By Mike Steklof
Gam Zeh Ya’avor: This too shall pass
Once upon a time, King Solomon (who according to the Bible ruled the United Kingdom of Israel from 970 to 931 B.C.E.) decided to challenge one of his ministers; he asked his humble servant to search for a ring that could turn a happy person sad, and a sad person happy. King Solomon was convinced that his minister would not be able to find such a ring but sent him anyway. The minster traveled all over the kingdom but alas, came up empty handed. When the minister returned to Jerusalem, he found himself in a neighborhood market. There, he noticed a simple ring for sale. Desperate, the minster explained to the salesperson that he was in search of a ring that could, “Make a happy man sad and a sad man happy”. The salesperson simply smiled and handed the minister the ring with the inscription: “Gam Zeh Ya’avor, This too shall pass.” The minster retuned to King Solomon and gave him the ring. King Solomon smiled as his minster completed the challenge and was immediately humbled by the reminder that his time as king would one day pass.
This story has always provided me with great comfort and I keep the phase, Gam Zeh Ya’avor close to me. When I am upset, it helps me recognize that the sadness is only temporary. When I am happy, it helps me to live in the present and recognize that time is fleeting and that the joyful moment may be over soon. During COVID19, this piece of Jewish wisdom has become even more important to me. It has helped to recognize that the current pandemic will not last forever but also that there has been much good to be savored even in these complex times
From the beginning of the pandemic, the Center for Jewish Engagement and Learning (CJEL) has been focused on listening to what you need from Jewish life and Jewish learning in the time of COVID-19. We are leaning heavily into the idea that we should use Judaism to help increase joy and spread compassion in our world. As a result we have been meeting and celebrating virtually with hundreds of individuals and families (over 600 points of connection since the beginning of the quarantine) — from learning together, to spreading joy and compassion through many talented colleagues and friends across Jewish Buffalo. I am especially proud of Adam Beiter, a junior at Hamburg High School, part of Jewish Buffalo’s Student-to-Student program, who dedicated one of his weekly musical live streams to the Jewish Compassion Fund and raised $161.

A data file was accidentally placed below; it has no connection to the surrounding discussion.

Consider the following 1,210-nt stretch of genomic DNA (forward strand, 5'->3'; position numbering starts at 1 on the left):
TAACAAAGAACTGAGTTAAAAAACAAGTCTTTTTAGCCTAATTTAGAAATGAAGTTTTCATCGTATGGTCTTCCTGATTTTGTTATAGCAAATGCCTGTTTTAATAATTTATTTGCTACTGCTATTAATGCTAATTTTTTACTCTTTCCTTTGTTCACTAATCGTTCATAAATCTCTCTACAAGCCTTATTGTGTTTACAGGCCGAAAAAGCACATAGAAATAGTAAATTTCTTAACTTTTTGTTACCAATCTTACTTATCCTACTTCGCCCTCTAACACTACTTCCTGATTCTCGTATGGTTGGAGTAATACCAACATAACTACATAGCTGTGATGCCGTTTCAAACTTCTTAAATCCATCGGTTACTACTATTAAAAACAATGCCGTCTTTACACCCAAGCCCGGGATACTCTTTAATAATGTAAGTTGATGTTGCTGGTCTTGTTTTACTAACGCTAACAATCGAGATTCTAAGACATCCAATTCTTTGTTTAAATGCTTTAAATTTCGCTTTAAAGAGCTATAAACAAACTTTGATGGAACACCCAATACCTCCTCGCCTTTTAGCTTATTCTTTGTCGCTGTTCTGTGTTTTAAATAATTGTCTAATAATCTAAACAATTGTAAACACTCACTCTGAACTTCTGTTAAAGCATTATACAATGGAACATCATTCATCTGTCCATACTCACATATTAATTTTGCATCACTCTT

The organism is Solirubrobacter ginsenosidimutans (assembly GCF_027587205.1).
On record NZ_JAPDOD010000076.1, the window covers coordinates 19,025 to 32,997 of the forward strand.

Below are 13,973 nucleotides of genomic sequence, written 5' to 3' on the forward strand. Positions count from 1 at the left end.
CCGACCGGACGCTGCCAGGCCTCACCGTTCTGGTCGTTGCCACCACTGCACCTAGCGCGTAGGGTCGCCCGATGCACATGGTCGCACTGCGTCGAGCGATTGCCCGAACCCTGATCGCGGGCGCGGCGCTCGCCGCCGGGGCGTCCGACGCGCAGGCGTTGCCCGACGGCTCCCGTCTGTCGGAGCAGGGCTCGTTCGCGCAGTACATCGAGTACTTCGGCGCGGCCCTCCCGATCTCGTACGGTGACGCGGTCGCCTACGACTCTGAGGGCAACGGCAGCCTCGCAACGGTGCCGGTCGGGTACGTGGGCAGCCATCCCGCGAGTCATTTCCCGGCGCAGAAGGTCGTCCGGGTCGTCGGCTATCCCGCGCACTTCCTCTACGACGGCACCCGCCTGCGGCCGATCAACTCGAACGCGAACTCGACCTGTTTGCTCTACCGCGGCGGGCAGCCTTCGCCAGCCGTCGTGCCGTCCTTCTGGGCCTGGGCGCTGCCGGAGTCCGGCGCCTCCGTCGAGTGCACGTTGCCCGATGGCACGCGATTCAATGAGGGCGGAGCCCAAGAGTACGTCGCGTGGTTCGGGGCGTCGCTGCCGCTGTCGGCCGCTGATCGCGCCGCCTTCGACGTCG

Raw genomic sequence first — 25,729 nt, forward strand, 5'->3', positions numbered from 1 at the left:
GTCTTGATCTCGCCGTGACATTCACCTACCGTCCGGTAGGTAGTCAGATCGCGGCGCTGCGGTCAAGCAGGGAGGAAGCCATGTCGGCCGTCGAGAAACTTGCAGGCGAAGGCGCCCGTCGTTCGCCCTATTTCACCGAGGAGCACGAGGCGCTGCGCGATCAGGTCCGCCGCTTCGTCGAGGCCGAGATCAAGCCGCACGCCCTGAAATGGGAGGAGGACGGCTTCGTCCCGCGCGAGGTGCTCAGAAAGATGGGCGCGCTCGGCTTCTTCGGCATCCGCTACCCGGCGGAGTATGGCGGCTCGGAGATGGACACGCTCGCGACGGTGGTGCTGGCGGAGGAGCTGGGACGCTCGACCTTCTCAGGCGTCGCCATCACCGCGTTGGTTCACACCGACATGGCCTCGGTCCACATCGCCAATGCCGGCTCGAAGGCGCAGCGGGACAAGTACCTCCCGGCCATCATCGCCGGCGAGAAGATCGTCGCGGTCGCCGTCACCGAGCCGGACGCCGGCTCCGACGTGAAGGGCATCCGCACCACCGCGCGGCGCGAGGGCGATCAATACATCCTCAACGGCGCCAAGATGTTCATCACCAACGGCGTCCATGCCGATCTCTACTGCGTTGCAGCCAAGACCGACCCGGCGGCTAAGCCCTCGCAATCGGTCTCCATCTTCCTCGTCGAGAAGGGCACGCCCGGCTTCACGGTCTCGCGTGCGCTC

While we were able to experience joy over the last few months, we know that as the calendar gets closer to summer, many are sad because the summer camps, programs or trips they were looking forward to have been cancelled. I for one, who for many years, lived 10 months for the two months of summer camp, cannot believe there will be no overnight camp this summer.
To continue our practice of listening and adding to the joy in our world, CJEL has created a survey for families who have children 18 or younger living at home. CJEL in partnership with organizations and congregations across Jewish Buffalo, know that there is no substitute for camp/summer programs. However, we want to be helpful in enriching your child(ren)’s summer. Before attempting to design gatherings or Jewish experiences for the summer of 2020 we want to know more about your family’s needs and interests.
Many in Jewish Buffalo (over 160 families) have already completed the survey, but we want to hear from you too! If you have not done so already, please take a moment to complete this survey (it should take less than 10 minutes).
My wish for you, especially as we head into summer, is that when you are upset, you are able to recognize that the sadness is only temporary and when you are happy, you are able to appreciate the moment before it passes.
Mike Steklof is the Director of Teen Engagement and Inclusion at the Center for Jewish Engagement and Learning, powered by the Buffalo Jewish Federation.